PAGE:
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Housekeeping Service 'Rent-A-Wife' Blasted for Sexist Name

A housekeeping service in Los Angeles called “The Rent A Wife” asks clients to imagine life “with no to-do list.” Stop pining for the 1950s and leave all those chores for “your wife.”

The service, owned by Juliette Bresnahan, offers three packages including “The Starter Wife,” “The Good Wife,” and “The Trophy Wife.”

“We can be your Girl Friday, your Handyman, your Suzie Homemaker, and your Rosie the Riveter all rolled up into one,” the service promises.

The website says Rent A Wife was originally created for women. According to Jezebel, most of the service's clients are women.

“The Rent A Wife is not just for busy mothers, we also cater to single dads, overwhelmed executives, and anyone who needs more time and eight more hands.”

Under the web tab “Things Your Wife Can Do,” ideas include meal planning, shopping, driving the kids around, party planning, and choosing “gorgeous paint colors for every room.” You know, “wifely duties.”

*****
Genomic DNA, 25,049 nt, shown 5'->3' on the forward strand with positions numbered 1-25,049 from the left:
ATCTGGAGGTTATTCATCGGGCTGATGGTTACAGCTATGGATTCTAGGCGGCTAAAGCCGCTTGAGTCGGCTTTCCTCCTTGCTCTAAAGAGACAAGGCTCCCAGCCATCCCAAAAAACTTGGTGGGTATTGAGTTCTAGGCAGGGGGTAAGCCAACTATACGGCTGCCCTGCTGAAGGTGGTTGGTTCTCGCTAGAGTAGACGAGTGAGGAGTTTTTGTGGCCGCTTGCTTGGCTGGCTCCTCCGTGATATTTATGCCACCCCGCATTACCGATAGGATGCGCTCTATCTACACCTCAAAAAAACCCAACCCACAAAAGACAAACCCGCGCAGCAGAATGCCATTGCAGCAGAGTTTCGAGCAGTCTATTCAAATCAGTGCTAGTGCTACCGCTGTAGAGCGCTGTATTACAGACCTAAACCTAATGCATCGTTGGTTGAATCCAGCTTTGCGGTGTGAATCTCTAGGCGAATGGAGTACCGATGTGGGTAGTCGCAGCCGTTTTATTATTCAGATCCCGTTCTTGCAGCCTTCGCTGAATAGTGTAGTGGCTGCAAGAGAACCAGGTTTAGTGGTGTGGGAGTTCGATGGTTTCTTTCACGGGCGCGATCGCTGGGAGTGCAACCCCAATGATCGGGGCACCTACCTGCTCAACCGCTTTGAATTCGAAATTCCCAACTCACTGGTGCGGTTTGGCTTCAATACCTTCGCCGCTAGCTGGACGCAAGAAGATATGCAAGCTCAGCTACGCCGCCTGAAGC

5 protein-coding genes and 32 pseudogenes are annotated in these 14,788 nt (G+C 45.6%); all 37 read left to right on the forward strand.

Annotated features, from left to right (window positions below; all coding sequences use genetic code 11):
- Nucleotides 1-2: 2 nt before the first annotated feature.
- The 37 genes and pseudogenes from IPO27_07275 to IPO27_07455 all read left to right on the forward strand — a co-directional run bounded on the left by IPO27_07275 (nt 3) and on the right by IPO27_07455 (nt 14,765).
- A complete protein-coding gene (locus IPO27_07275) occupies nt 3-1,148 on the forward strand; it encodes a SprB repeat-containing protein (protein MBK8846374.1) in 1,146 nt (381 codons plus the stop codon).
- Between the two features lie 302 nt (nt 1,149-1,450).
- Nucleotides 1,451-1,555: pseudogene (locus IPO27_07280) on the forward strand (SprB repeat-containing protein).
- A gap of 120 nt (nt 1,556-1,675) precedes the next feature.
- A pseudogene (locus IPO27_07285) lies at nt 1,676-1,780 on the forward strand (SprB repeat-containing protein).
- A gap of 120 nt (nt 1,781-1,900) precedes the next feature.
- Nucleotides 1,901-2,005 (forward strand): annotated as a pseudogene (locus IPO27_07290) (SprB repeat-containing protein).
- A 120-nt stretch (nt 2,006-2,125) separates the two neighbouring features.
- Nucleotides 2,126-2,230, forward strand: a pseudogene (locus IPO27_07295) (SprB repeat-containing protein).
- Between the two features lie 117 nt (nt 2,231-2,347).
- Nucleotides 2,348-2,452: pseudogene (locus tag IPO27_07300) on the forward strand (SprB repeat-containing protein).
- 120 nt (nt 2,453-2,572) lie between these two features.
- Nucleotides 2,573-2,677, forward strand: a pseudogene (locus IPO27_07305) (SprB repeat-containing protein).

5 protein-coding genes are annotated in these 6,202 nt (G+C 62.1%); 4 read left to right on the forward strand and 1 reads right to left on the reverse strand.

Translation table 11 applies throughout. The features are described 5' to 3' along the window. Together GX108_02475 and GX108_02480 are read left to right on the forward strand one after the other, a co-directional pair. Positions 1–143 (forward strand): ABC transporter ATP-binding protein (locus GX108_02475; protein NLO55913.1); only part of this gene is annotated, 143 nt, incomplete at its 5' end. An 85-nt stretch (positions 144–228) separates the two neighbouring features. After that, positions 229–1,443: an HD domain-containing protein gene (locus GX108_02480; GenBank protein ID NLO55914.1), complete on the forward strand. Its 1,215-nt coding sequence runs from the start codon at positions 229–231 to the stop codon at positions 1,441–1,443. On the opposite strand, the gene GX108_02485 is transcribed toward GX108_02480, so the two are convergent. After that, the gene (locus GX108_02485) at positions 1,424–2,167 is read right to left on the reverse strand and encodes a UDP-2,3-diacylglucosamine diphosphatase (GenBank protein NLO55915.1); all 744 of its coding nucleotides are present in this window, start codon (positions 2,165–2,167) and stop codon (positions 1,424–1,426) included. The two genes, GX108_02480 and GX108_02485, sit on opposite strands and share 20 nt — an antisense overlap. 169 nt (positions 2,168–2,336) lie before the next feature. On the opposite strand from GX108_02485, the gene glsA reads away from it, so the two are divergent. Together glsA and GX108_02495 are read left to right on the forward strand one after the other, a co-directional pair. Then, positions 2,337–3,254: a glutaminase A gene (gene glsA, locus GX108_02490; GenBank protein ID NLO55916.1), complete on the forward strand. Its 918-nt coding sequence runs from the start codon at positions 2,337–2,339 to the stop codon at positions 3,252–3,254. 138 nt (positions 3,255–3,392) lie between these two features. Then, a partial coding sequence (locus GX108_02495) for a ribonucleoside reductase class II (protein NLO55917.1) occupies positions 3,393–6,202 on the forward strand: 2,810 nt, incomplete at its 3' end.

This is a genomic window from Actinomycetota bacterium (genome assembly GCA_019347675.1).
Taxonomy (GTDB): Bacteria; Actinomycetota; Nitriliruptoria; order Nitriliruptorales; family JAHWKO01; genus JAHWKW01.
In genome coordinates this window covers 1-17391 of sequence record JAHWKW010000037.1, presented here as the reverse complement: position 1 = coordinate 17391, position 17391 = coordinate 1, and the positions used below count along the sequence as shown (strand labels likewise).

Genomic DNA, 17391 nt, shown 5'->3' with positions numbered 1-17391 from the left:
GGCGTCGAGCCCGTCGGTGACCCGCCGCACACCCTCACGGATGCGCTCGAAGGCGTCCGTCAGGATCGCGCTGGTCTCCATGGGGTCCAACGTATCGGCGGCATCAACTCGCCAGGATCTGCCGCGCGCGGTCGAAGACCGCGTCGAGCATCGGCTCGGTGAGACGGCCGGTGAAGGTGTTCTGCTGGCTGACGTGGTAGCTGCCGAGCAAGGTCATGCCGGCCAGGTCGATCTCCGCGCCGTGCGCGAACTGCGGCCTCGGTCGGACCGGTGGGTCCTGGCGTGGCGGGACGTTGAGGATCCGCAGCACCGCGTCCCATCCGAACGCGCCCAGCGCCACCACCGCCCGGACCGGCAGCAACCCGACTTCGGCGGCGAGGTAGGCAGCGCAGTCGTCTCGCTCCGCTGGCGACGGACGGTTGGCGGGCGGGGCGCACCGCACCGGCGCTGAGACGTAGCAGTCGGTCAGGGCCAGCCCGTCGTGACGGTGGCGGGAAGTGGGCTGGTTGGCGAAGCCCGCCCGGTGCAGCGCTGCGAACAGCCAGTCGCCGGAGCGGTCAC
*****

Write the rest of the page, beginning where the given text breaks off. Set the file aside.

The service encourages people to refer to the housekeeper as their “wife.” A wife is an “order taker” who can “make things pretty.”

But what distinguishes this from the average maid service? Nothing. So why the sexist name?

Allison Davis at New York Magazine’s The Cut said their clients really want personal assistants, suggesting the service be renamed “Rent-a-Temp" and "Rent-a-Situational-Personal-Assistant."

“Bresnahan should reconsider what she's calling this service, because it both conjures up some kind of perverted domestic fantasy and equates being a wife to being a servant/personal assistant with great skill in negotiating a contract," Davis wrote.

"So it's basically a maid service with a really, really messed up name," one Jezebel user commented. "Because, you know, wives are just women you marry to clean your house for free."

"I guess the difference is this one also does things a cleaner wouldn't, like bake and walk the dogs and organize things. But still, why not just call her an all-around servant/assistant/chore helpy person/life improver/any of the million other things you could call her?" another user asked.

Sources: Jezebel, MSN Now, NY Mag


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